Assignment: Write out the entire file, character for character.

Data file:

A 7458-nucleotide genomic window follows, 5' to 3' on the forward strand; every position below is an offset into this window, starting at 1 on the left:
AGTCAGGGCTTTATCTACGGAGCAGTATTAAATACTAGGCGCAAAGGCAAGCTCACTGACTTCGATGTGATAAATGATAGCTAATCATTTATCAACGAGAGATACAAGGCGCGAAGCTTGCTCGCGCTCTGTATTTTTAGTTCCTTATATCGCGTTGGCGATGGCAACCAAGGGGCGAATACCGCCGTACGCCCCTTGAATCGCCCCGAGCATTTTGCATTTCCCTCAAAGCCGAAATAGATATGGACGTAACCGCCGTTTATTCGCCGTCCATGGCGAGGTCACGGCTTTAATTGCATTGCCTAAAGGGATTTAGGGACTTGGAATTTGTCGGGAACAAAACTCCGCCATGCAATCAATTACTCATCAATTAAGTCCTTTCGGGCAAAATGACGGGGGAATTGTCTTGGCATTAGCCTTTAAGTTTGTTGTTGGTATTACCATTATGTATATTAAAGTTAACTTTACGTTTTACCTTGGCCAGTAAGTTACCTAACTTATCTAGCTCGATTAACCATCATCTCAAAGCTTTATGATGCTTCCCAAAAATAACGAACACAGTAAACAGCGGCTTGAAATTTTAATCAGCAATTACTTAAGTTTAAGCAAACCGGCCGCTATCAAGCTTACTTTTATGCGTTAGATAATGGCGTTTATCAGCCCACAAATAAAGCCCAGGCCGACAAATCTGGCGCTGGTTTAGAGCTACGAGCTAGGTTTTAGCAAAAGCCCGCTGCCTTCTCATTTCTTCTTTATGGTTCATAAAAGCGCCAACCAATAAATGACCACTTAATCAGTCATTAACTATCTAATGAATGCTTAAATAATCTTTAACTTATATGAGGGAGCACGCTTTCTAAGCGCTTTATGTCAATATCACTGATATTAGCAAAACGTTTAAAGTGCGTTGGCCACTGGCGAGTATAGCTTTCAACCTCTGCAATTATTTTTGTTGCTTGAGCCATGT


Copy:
A 7458-nucleotide genomic window follows, 5' to 3' on the forward strand; every position below is an offset into this window, starting at 1 on the left:
AGTCAGGGCTTTATCTACGGAGCAGTATTAAATACTAGGCGCAAAGGCAAGCTCACTGACTTCGATGTGATAAATGATAGCTAATCATTTATCAACGAGAGATACAAGGCGCGAAGCTTGCTCGCGCTCTGTATTTTTAGTTCCTTATATCGCGTTGGCGATGGCAACCAAGGGGCGAATACCGCCGTACGCCCCTTGAATCGCCCCGAGCATTTTGCATTTCCCTCAAAGCCGAAATAGATATGGACGTAACCGCCGTTTATTCGCCGTCCATGGCGAGGTCACGGCTTTAATTGCATTGCCTAAAGGGATTTAGGGACTTGGAATTTGTCGGGAACAAAACTCCGCCATGCAATCAATTACTCATCAATTAAGTCCTTTCGGGCAAAATGACGGGGGAATTGTCTTGGCATTAGCCTTTAAGTTTGTTGTTGGTATTACCATTATGTATATTAAAGTTAACTTTACGTTTTACCTTGGCCAGTAAGTTACCTAACTTATCTAGCTCGATTAACCATCATCTCAAAGCTTTATGATGCTTCCCAAAAATAACGAACACAGTAAACAGCGGCTTGAAATTTTAATCAGCAATTACTTAAGTTTAAGCAAACCGGCCGCTATCAAGCTTACTTTTATGCGTTAGATAATGGCGTTTATCAGCCCACAAATAAAGCCCAGGCCGACAAATCTGGCGCTGGTTTAGAGCTACGAGCTAGGTTTTAGCAAAAGCCCGCTGCCTTCTCATTTCTTCTTTATGGTTCATAAAAGCGCCAACCAATAAATGACCACTTAATCAGTCATTAACTATCTAATGAATGCTTAAATAATCTTTAACTTATATGAGGGAGCACGCTTTCTAAGCGCTTTATGTCAATATCACTGATATTAGCAAAACGTTTAAAGTGCGTTGGCCACTGGCGAGTATAGCTTTCAACCTCTGCAATTATTTTTGTTGCTTGAGCCATGT